As they settled into their new apartment, the three roommates knew they had tons of unpacking and chores to take care of. But none of them expected that one routine purchase would lead to the greatest discovery of their young lives.
Zohar Melamed / Flickr
The trio resided in the charming, old-fashioned town of New Paltz, nestled in New York’s Hudson Valley. Though the community made for a neat place to live, these friends weren’t exactly surrounded by luxury.
Flickr / Amy Wallace
Lara, Cally, and Reese were all either enrolled in college or recently graduated. Most of their income went toward rent and ramen, so any leftover cash had to be invested wisely. One thing they all agreed on was that their apartment desperately needed furniture.
DeviantArt / HanaKyuuri
The twenty-somethings wandered into their local Salvation Army store and inspected their couch selection. They came across some really nice pieces that unfortunately wouldn’t fit in their apartment. Only one would, and it was a doozy.
So, the roommates had no other choice but to lug home the oldest and ugliest couch that the store had to offer. Still, it was only twenty bucks, so they certainly found a bargain, even if it was unsightly.
Lara, Reese, and Cally celebrated by sitting back on their new couch and watching some TV. Some doubts crept through their minds, however. One part of the couch was so uncomfortable. It almost felt like there was something inside of it.
Inspired by this half-serious thought, the roommates began to search through their sofa. Most of its sections simply proved to be lumpy and misshapen. But then Reese froze — he’d found a thick envelope in one of the pillows.
Cally and Lara tore apart the rest of the couch in a frenzy. Within a few seconds, they located a second envelope. And then another. And soon, more — there were envelopes hiding throughout the couch!
Their new sofa lay in pieces, but that didn’t seem to matter. The roommates now had a stack of mysterious packages begging to be opened. Each of them peered inside one, but had no idea how to react. Or, as Reece later put it, “I almost peed.”
Were they seeing things? Each package contained rolls of bills inches thick. Practically every denomination was stuffed in there, from ones up to one hundreds. It would take the roommates a while to count it all up. It was serious a bundle.
Lara, Cally, and Reese both laughed and cried while they counted the bills. Sure, they’d all found loose change between couch cushions before. This type of discovery, on the other hand, defied explanation.
Altogether, the couch money added up to $41,000! The roomies chattered about how much rent it would cover. Reese mentioned buying his mom a car. Unfortunately, they discovered one final object that threatened to throw a wrench into their plans.
A separate envelope, torn and battered as it was, held a bank deposit slip. The paper contained all sorts of personal information, including a full name — presumably the owner of all that cash.
The trio had a true dilemma on their hands. Although the money would really help them out, the friends agreed the right thing to do would be to return it. But first they had to see if they could track down the owner.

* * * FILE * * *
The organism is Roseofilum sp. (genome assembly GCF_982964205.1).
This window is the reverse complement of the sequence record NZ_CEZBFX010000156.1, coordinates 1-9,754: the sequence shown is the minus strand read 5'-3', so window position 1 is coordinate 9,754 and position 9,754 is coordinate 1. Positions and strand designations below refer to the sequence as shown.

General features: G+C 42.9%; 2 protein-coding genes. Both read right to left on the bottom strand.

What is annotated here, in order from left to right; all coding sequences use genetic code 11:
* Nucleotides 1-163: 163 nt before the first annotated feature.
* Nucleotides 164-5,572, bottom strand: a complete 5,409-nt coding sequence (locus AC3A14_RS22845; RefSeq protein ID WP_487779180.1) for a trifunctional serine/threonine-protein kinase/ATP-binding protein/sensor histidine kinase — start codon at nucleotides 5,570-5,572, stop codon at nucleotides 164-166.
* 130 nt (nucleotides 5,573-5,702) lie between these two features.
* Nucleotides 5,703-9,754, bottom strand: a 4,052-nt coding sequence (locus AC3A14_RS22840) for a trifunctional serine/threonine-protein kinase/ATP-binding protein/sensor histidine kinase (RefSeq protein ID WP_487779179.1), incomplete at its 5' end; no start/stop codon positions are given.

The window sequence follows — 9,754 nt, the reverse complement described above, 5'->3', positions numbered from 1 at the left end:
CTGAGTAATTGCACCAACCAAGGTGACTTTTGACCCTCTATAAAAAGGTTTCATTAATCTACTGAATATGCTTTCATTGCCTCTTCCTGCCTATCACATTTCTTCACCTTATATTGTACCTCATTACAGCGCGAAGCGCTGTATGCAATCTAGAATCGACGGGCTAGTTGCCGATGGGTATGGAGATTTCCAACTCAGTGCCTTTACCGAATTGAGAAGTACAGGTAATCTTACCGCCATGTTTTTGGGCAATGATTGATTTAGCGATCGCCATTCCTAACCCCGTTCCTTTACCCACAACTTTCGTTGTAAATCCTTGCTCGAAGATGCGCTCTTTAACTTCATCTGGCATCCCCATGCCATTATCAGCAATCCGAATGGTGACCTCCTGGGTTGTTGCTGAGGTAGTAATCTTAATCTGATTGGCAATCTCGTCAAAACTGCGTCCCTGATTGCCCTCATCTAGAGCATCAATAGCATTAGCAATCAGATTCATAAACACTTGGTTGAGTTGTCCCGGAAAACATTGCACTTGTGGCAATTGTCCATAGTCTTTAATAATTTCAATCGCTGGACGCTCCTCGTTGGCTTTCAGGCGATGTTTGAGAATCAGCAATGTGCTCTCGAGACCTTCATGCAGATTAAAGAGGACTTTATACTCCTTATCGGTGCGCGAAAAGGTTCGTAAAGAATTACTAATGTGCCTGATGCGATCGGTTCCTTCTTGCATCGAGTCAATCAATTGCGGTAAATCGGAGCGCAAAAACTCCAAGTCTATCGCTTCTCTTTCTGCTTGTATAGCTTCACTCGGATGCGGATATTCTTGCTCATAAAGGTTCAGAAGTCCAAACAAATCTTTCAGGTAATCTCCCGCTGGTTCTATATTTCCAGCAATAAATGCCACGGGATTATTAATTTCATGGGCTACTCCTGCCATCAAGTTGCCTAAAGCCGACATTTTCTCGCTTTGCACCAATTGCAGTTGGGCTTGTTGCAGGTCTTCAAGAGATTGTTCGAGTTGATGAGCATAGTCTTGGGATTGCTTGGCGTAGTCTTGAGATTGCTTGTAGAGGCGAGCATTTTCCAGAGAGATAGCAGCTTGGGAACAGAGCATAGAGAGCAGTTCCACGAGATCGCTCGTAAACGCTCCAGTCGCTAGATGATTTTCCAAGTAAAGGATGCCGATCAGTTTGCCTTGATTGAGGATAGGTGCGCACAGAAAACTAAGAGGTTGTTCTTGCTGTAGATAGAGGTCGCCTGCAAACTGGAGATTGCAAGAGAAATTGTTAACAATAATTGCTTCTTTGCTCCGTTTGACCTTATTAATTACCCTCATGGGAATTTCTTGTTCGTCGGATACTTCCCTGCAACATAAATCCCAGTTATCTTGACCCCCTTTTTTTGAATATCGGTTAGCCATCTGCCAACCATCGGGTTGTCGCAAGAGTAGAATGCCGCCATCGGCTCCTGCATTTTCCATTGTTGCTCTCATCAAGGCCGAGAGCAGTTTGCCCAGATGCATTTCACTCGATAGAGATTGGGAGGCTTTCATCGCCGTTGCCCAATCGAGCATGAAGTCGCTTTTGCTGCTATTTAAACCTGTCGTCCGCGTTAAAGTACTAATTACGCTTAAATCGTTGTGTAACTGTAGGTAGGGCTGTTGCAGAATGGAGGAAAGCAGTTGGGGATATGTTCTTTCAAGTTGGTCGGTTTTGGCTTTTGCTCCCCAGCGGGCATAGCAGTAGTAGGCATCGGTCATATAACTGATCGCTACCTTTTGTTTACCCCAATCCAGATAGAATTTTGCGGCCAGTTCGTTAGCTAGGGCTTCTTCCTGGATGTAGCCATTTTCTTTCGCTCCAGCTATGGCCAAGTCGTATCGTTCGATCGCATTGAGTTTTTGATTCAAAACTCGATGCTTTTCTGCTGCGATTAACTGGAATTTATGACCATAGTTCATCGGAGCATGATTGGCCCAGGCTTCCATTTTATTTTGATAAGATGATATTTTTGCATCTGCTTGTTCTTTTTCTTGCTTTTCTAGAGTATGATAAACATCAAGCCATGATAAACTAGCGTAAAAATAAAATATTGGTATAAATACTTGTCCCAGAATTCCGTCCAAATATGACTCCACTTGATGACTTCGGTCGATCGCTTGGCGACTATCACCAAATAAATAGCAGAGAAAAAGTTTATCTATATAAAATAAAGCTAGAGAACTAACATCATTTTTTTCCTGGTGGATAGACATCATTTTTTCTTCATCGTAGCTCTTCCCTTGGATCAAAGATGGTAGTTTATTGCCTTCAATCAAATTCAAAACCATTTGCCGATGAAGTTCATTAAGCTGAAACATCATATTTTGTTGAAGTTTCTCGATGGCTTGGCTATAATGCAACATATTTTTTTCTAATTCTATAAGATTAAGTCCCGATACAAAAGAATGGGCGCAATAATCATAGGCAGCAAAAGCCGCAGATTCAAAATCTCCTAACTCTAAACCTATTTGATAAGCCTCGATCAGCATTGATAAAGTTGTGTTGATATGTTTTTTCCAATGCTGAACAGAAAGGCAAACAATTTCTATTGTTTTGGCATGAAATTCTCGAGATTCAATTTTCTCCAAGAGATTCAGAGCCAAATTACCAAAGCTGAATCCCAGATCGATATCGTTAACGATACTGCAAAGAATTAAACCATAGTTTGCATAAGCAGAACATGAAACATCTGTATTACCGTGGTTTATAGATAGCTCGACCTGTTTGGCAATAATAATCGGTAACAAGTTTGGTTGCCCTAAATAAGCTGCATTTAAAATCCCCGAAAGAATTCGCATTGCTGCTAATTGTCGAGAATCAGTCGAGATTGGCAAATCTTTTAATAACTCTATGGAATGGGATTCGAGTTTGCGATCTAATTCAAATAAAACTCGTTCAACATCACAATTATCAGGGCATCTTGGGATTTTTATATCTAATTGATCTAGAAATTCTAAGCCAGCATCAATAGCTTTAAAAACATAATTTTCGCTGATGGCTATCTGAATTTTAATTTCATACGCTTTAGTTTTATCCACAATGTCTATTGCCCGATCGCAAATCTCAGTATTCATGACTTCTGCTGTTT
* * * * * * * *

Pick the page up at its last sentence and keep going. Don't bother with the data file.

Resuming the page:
Hoping they weren’t throwing away the windfall of a lifetime, the roommates shared the bank information with the Salvation Army. Against all odds, the charity managed to track down the original owners. There was no backing out now.
The next day, the New Paltzers drove out to the provided address. When they finally arrived, nobody liked what they saw. The house was totally rundown. Multiple “Beware of Dog” signs hung on the fence. Who, the kids wondered, were they about to get involved with?
Much to their relief, an old woman opened the door and welcomed them inside. She spent most of her days alone, as her husband passed away and she retired from her florist shop. She claimed the money was hers — but she’d completely forgot it was in the couch!
Seeing her young visitors scratch their heads, she explained she grew up in a time when people couldn’t trust banks. Instead of putting their life savings in an account, she and her husband stuffed their nest egg into the furniture — until their kids donated it.
New York Magazine
In that moment, the roommates understood the pile of cash wasn’t theirs to take. They returned the money to the elderly woman, who thanked them profusely. She felt so grateful, in fact, that she sprung a surprise on them.
She allowed the roommates to keep $1,000 as a finders’ fee! Though it paled in comparison to the total fortune, a cool grand wasn’t a bad return on a $20 purchase. Naturally, they got to keep the sofa as well.
Still, Lara, Cally, and Reese insist their true reward was returning the retirement savings to their rightful owner. Most others would’ve spent all the cash, or failed to find it at all! But these pals could rest easy — literally and figuratively — knowing they did the right thing.
These friends aren’t the only people who’ve found something unexpected at a thrift store. Those who bought these items didn’t realize at first just how much they were really worth, but when they did, it was life-changing…
1. When students Skyler Ashworth and Talia Rappa were looking through clothes at a thrift store in Florida, they couldn’t help but notice six NASA spacesuits on the rack. They purchased the official 1980s-era suits for a mere 20 cents each, only to discover later that they were actually worth much more: $5,000 per suit!